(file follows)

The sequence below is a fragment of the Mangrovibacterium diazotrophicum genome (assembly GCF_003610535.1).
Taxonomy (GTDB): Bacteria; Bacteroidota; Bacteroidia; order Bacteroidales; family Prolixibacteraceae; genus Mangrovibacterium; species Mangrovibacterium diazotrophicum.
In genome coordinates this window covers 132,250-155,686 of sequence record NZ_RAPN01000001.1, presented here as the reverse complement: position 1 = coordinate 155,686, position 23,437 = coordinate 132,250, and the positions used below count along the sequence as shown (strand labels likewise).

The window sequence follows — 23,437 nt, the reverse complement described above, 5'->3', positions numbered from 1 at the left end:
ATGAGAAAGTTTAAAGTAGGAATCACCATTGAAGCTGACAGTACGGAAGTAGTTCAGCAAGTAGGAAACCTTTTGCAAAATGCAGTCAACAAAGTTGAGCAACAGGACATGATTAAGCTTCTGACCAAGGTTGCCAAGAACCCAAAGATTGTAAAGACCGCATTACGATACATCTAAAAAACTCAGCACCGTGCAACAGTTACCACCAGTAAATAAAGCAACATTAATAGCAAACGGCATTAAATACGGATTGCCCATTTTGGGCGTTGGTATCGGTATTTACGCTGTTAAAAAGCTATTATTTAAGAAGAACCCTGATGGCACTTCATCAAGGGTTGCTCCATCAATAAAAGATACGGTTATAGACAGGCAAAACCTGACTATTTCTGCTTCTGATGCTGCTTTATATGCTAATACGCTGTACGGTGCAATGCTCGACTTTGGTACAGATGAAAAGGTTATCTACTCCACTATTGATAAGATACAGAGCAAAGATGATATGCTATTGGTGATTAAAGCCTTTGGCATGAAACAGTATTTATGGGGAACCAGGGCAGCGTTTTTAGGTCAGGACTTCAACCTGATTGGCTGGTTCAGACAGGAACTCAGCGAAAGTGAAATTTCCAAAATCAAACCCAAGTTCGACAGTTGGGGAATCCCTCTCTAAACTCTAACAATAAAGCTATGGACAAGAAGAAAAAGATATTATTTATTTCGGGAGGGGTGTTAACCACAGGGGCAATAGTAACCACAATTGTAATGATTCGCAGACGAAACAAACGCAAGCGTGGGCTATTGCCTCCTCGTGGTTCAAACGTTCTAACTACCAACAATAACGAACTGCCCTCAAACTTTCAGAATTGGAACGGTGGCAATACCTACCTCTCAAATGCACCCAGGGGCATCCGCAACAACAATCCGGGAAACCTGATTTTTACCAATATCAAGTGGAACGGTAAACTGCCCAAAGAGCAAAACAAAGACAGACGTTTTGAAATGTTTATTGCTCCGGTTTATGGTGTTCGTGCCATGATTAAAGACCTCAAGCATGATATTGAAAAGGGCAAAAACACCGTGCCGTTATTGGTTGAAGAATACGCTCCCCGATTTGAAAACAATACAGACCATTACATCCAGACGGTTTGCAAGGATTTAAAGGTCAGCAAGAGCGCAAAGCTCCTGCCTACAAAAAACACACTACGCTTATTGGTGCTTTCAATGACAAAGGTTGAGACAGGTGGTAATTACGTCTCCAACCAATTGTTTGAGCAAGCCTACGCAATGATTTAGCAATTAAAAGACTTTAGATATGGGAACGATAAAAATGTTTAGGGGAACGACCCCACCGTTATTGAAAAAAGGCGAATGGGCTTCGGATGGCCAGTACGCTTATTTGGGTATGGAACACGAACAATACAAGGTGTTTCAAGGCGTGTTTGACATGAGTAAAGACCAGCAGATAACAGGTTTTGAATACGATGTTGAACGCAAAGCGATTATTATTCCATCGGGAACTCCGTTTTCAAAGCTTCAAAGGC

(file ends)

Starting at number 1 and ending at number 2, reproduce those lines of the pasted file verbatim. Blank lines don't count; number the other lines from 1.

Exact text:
The sequence below is a fragment of the Mangrovibacterium diazotrophicum genome (assembly GCF_003610535.1).
Taxonomy (GTDB): Bacteria; Bacteroidota; Bacteroidia; order Bacteroidales; family Prolixibacteraceae; genus Mangrovibacterium; species Mangrovibacterium diazotrophicum.